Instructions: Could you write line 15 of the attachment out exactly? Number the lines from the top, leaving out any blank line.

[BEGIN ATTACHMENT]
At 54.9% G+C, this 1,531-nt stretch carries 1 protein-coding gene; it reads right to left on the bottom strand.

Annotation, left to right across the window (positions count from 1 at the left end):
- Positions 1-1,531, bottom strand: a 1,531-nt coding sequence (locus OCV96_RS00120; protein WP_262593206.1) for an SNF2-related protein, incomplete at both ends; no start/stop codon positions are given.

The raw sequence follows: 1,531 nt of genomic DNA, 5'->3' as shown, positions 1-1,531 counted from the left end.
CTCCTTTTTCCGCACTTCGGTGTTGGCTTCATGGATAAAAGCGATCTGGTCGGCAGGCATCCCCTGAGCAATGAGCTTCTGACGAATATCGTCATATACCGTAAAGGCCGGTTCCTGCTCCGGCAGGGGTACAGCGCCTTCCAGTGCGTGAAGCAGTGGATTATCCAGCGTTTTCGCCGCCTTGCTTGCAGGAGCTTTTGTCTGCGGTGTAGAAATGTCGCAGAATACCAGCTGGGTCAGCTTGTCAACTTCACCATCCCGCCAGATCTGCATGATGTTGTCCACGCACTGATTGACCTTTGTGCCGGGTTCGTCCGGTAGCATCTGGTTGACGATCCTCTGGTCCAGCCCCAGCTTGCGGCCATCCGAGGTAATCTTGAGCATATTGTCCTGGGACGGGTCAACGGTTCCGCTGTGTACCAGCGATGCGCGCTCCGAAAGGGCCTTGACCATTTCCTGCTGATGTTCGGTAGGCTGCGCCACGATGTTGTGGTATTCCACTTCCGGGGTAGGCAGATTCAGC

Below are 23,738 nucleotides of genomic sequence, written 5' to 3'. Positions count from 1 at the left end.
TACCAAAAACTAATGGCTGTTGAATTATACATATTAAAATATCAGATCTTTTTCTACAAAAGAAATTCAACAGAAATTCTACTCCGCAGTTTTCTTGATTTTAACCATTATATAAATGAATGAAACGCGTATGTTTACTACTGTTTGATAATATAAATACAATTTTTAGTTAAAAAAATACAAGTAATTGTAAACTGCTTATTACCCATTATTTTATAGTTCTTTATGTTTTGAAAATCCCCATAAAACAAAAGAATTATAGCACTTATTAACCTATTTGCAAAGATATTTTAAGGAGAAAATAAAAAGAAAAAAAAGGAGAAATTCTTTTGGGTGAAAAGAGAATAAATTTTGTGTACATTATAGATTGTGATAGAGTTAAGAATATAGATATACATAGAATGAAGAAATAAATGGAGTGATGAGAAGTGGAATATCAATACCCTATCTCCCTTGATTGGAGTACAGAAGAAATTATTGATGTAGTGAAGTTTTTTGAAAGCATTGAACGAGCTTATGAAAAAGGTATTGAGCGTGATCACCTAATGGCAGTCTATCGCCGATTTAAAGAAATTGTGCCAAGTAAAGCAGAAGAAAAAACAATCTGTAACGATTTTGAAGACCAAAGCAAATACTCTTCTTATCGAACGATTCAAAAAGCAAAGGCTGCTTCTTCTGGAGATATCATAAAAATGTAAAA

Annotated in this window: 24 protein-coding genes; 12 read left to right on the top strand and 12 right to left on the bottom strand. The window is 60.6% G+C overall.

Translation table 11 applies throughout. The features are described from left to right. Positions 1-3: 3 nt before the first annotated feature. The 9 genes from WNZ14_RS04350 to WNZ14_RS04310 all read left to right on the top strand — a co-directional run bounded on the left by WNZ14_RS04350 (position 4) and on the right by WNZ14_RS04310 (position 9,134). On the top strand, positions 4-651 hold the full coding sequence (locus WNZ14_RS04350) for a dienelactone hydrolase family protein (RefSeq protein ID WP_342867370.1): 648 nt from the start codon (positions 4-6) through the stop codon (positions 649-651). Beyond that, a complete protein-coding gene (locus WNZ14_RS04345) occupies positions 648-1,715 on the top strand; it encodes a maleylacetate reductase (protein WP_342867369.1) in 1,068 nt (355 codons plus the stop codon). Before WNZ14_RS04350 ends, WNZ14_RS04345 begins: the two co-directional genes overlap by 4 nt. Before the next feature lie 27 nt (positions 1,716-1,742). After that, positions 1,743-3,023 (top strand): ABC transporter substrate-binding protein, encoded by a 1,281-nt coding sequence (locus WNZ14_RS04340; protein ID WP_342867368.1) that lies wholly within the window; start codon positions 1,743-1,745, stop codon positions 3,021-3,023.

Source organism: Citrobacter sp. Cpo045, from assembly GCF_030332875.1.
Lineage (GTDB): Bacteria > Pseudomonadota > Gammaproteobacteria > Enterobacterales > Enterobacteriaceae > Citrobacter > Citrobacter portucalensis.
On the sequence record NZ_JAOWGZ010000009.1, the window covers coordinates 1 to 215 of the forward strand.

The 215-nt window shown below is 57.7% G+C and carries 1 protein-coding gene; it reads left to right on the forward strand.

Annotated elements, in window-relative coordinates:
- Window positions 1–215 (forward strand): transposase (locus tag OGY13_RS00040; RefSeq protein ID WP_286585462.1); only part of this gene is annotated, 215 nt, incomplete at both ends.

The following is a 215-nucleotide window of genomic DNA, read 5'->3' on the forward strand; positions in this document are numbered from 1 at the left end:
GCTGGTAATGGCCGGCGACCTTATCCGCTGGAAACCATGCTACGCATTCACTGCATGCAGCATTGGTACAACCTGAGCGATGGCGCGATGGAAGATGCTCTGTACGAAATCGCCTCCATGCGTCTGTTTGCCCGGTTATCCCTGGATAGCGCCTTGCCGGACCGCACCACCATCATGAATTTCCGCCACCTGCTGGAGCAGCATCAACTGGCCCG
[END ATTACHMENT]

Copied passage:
- Window positions 1–215 (forward strand): transposase (locus tag OGY13_RS00040; RefSeq protein ID WP_286585462.1); only part of this gene is annotated, 215 nt, incomplete at both ends.